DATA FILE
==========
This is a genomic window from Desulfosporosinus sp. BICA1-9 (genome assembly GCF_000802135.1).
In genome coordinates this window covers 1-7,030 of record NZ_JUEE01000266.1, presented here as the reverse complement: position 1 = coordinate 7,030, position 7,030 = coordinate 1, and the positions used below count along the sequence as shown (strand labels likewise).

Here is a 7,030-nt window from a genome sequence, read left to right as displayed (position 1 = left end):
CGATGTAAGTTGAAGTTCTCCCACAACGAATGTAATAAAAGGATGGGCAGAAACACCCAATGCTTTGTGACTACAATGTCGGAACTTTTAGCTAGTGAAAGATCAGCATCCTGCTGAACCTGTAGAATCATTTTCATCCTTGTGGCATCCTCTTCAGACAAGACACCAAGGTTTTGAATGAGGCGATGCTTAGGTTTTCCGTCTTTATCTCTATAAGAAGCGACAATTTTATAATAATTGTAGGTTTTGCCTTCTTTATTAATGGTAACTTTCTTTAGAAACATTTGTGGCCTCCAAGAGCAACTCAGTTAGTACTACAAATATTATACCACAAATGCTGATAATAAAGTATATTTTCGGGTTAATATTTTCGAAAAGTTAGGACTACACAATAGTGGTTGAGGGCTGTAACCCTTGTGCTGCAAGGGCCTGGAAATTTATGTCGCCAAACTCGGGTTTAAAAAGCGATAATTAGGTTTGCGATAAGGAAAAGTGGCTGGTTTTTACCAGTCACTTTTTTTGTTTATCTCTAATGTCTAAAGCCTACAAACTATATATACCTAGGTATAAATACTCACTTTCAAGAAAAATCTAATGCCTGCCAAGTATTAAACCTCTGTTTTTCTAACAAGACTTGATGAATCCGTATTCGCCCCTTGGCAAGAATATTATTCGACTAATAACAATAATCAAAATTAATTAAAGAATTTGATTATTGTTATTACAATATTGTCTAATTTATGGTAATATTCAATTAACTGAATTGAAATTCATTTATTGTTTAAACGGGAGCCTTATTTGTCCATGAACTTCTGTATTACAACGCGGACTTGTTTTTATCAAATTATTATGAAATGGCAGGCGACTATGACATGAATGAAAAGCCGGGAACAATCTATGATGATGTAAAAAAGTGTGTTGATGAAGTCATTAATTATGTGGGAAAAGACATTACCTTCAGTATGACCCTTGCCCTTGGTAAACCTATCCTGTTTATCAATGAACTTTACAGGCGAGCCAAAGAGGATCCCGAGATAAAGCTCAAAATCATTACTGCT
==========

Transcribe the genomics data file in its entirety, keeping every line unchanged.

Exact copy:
This is a genomic window from Desulfosporosinus sp. BICA1-9 (genome assembly GCF_000802135.1).
In genome coordinates this window covers 1-7,030 of record NZ_JUEE01000266.1, presented here as the reverse complement: position 1 = coordinate 7,030, position 7,030 = coordinate 1, and the positions used below count along the sequence as shown (strand labels likewise).

Here is a 7,030-nt window from a genome sequence, read left to right as displayed (position 1 = left end):
CGATGTAAGTTGAAGTTCTCCCACAACGAATGTAATAAAAGGATGGGCAGAAACACCCAATGCTTTGTGACTACAATGTCGGAACTTTTAGCTAGTGAAAGATCAGCATCCTGCTGAACCTGTAGAATCATTTTCATCCTTGTGGCATCCTCTTCAGACAAGACACCAAGGTTTTGAATGAGGCGATGCTTAGGTTTTCCGTCTTTATCTCTATAAGAAGCGACAATTTTATAATAATTGTAGGTTTTGCCTTCTTTATTAATGGTAACTTTCTTTAGAAACATTTGTGGCCTCCAAGAGCAACTCAGTTAGTACTACAAATATTATACCACAAATGCTGATAATAAAGTATATTTTCGGGTTAATATTTTCGAAAAGTTAGGACTACACAATAGTGGTTGAGGGCTGTAACCCTTGTGCTGCAAGGGCCTGGAAATTTATGTCGCCAAACTCGGGTTTAAAAAGCGATAATTAGGTTTGCGATAAGGAAAAGTGGCTGGTTTTTACCAGTCACTTTTTTTGTTTATCTCTAATGTCTAAAGCCTACAAACTATATATACCTAGGTATAAATACTCACTTTCAAGAAAAATCTAATGCCTGCCAAGTATTAAACCTCTGTTTTTCTAACAAGACTTGATGAATCCGTATTCGCCCCTTGGCAAGAATATTATTCGACTAATAACAATAATCAAAATTAATTAAAGAATTTGATTATTGTTATTACAATATTGTCTAATTTATGGTAATATTCAATTAACTGAATTGAAATTCATTTATTGTTTAAACGGGAGCCTTATTTGTCCATGAACTTCTGTATTACAACGCGGACTTGTTTTTATCAAATTATTATGAAATGGCAGGCGACTATGACATGAATGAAAAGCCGGGAACAATCTATGATGATGTAAAAAAGTGTGTTGATGAAGTCATTAATTATGTGGGAAAAGACATTACCTTCAGTATGACCCTTGCCCTTGGTAAACCTATCCTGTTTATCAATGAACTTTACAGGCGAGCCAAAGAGGATCCCGAGATAAAGCTCAAAATCATTACTGCT